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Publication numberUS4514683 A
Publication typeGrant
Application numberUS 06/431,814
Publication dateApr 30, 1985
Filing dateSep 30, 1982
Priority dateSep 30, 1982
Fee statusLapsed
Publication number06431814, 431814, US 4514683 A, US 4514683A, US-A-4514683, US4514683 A, US4514683A
InventorsRichard L. Deibert, Gary L. Mikeal
Original AssigneeDeibert Richard L, Mikeal Gary L
Export CitationBiBTeX, EndNote, RefMan
External Links: USPTO, USPTO Assignment, Espacenet
Tamper indicating and theft preventing electrical meter
US 4514683 A
Abstract
A watt-hour meter with a rotatable metering movement responsive to the flow of electrical energy through the meter having a flagging means that indicates if someone has tampered with the meter by attempting to drive the metering movement in reverse and a stop element to prevent the metering movement from rotating in reverse.
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Claims(15)
What is claimed is:
1. A watt-hour meter that measures the flow of electricity in a pair of line conductors, said meter comprising:
(a) means for electrically connecting said meter to said line conductors in an upright position or in an inverted position;
(b) winding means responsive to the flow of electricity in the line conductors;
(c) metering movement responsive to the movement in the winding means, the metering movement rotating in a forward direction when the meter is upright and the metering movement rotating in a reverse direction when the meter is inverted;
(d) flagging means that is actuated by the metering movement rotating in a reverse direction; and
(e) gravity responsive stop element that prevents the reverse rotation of the metering movement, once the flagging means is actuated.
2. A watt-hour meter as claimed in claim 1 wherein the metering movement comprises a drive gear meshed with the first of one or more dial gears, the reverse rotation of the metering movement prevented when the contact pin mounted on the drive gear strikes the stop element.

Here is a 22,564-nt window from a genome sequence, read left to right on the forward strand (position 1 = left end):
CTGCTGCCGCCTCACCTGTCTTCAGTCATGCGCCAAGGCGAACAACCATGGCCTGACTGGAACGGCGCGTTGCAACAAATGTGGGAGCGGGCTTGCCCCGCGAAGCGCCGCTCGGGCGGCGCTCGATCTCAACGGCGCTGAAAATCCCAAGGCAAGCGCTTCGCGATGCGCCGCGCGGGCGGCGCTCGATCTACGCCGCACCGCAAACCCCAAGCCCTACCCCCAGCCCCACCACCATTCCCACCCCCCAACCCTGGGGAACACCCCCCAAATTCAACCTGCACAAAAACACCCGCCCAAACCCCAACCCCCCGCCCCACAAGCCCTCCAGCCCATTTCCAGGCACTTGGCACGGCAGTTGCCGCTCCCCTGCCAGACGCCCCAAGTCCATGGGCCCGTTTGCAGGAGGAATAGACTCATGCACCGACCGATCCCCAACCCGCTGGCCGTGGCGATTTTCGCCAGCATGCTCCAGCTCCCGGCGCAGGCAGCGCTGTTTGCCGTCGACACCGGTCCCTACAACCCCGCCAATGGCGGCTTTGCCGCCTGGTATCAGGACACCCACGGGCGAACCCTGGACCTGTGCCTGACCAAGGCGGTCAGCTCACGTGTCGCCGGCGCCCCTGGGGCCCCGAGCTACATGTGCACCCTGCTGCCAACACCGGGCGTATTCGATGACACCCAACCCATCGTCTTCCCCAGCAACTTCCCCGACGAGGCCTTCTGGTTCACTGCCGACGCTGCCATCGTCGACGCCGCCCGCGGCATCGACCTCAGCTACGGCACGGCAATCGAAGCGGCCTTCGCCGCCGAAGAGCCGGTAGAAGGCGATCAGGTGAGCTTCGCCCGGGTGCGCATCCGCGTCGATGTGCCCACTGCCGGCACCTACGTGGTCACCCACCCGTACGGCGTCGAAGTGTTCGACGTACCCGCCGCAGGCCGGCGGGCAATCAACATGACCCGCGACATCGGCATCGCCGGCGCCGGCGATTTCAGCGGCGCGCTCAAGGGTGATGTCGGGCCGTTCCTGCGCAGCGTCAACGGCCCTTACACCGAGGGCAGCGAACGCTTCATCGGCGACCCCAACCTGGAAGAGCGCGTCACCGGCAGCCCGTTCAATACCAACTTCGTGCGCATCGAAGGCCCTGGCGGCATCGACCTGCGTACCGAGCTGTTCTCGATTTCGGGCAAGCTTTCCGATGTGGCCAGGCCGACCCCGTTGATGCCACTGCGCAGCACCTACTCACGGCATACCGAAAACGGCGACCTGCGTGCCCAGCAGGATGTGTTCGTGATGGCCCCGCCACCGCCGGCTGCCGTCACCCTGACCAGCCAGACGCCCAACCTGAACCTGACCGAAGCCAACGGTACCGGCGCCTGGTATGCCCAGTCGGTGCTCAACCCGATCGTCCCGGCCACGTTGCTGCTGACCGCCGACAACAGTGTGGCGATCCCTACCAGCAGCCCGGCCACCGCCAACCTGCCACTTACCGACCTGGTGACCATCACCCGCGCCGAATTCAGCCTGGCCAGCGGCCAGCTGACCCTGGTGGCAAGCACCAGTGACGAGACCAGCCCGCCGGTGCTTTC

3. A watt-hour meter as claimed in claim 1 wherein the stop element is an arm pivotably mounted on the flagging means.
4. A watt-hour meter as claimed in claim 3 wherein the stop element pivots between a first contact pin and a second contact pin.
5. A watt-hour meter as claimed in claim 1 wherein the flagging means locks into a fixed position by a latching means after the flagging means has been actuated by the reverse rotation of the metering movement.
6. A watt-hour meter as claimed in claim 5 wherein the latching means is spring loaded.
7. A watt-hour meter as claimed in claim 1, wherein the flagging means is an arm that is thrust down a channel which is then locked into position by a latching means.
8. In a watt-hour meter including a metering movement adapted to rotate in response to the flow of energy in a pair of line conductors connected to the meter by terminals, reverse connection of the conductors with the terminals causing reverse rotation of the metering movement, forward rotation of the metering movement occurring on upright mounting of the meter, and reverse rotation of the metering movement occurring on inverse mounting of the meter, the improvement comprising:
(a) flagging means actuated by the reverse rotation of the metering movement;
(b) gravity actuated stop element that prevents the reverse rotation of the metering movement, once the flagging means has been actuated; and
(c) latching means that prevents the flagging means from being reset to its initial position.
9. A watt-hour meter as claimed in claim 8 wherein:
(a) the stop element has a first position when the meter is mounted upright that does not prevent the rotational movement of the metering movement;
(b) the stop element has a second position when the meter is inversely mounted that prevents the rotational movement of the metering movement; and
(c) the stop element is an arm pivotably mounted on the flagging means and pivots between the said first position and the said second position.
10. A watt-hour meter as claimed in claim 9 wherein the flagging means is actuated by being thrust down a guide path when the stop element is in the second position and then is locked into place by a latching means.
11. A watt-hour meter as claimed in claim 10 wherein the latching means is spring biased.
12. In a watt-hour meter including a metering movement adapted to rotate in response to the flow of energy in a pair of line conductors connected to terminals on the meter, reverse connection of the conductors with the terminals causing reverse rotation of the metering movement, forward rotation of the metering movement occurring on upright mounting of the meter, and reverse rotation occurring on inverse mounting of the meter, the meter having gears which drive a plurality of meters dials, the improvement comprising:
(a) a contact pin in one of the gears, the contact pin rotating with the gear; and